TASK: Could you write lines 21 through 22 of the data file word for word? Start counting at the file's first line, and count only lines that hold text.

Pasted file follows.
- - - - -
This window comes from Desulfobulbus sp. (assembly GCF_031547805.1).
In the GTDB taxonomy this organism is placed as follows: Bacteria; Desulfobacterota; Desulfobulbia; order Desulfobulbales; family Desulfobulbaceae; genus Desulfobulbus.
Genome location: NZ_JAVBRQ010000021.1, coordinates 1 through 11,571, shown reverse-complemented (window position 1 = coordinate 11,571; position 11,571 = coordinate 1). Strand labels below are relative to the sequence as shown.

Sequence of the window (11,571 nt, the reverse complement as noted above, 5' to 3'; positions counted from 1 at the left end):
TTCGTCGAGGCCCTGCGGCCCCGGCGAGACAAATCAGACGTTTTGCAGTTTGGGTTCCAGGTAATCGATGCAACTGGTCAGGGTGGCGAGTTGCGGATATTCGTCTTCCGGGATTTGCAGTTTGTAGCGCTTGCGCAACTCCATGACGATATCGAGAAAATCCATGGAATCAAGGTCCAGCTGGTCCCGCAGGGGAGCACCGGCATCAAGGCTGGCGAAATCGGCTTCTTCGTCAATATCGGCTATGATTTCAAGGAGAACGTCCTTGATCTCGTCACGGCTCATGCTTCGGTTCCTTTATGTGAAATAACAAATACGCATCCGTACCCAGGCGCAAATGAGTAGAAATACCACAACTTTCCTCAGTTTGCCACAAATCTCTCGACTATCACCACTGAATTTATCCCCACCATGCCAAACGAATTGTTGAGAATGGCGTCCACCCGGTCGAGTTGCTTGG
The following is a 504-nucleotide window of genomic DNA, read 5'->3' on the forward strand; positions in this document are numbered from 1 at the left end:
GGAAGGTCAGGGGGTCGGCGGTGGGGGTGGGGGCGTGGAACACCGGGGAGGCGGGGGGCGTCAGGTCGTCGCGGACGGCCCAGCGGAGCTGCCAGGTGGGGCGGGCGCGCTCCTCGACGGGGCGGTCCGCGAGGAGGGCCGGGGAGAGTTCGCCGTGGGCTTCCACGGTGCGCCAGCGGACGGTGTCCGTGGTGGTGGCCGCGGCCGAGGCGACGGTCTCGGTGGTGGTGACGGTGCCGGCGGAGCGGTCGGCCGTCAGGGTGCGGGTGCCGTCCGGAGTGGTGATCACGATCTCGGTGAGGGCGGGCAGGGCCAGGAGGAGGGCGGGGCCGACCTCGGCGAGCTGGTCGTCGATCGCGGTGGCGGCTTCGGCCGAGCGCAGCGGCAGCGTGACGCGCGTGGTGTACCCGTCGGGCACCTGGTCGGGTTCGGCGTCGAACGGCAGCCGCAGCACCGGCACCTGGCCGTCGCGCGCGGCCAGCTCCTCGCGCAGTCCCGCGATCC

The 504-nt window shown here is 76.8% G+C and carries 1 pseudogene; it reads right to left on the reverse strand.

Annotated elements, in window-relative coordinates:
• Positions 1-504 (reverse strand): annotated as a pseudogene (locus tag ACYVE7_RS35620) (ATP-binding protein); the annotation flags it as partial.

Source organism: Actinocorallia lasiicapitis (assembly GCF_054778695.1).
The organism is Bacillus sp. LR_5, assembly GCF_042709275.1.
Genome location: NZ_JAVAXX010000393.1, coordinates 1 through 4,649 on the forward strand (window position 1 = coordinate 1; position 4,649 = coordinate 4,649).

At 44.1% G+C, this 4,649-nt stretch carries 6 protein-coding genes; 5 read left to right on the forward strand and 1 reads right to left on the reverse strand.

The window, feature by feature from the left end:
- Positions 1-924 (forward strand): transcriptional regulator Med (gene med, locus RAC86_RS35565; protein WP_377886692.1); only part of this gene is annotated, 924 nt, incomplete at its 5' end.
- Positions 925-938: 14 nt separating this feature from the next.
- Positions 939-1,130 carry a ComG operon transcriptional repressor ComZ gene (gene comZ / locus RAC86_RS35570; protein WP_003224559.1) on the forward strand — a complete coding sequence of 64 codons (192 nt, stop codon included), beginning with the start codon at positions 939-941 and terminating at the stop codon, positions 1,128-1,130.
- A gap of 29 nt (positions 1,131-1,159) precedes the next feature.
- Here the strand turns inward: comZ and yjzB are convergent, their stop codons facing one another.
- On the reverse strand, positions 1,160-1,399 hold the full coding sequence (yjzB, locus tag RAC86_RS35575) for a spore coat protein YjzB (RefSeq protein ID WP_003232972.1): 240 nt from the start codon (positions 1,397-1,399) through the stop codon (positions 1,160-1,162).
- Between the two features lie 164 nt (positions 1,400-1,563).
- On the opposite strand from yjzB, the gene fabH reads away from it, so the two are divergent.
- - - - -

- On the reverse strand, positions 1,160-1,399 hold the full coding sequence (yjzB, locus tag RAC86_RS35575) for a spore coat protein YjzB (RefSeq protein ID WP_003232972.1): 240 nt from the start codon (positions 1,397-1,399) through the stop codon (positions 1,160-1,162).
- Between the two features lie 164 nt (positions 1,400-1,563).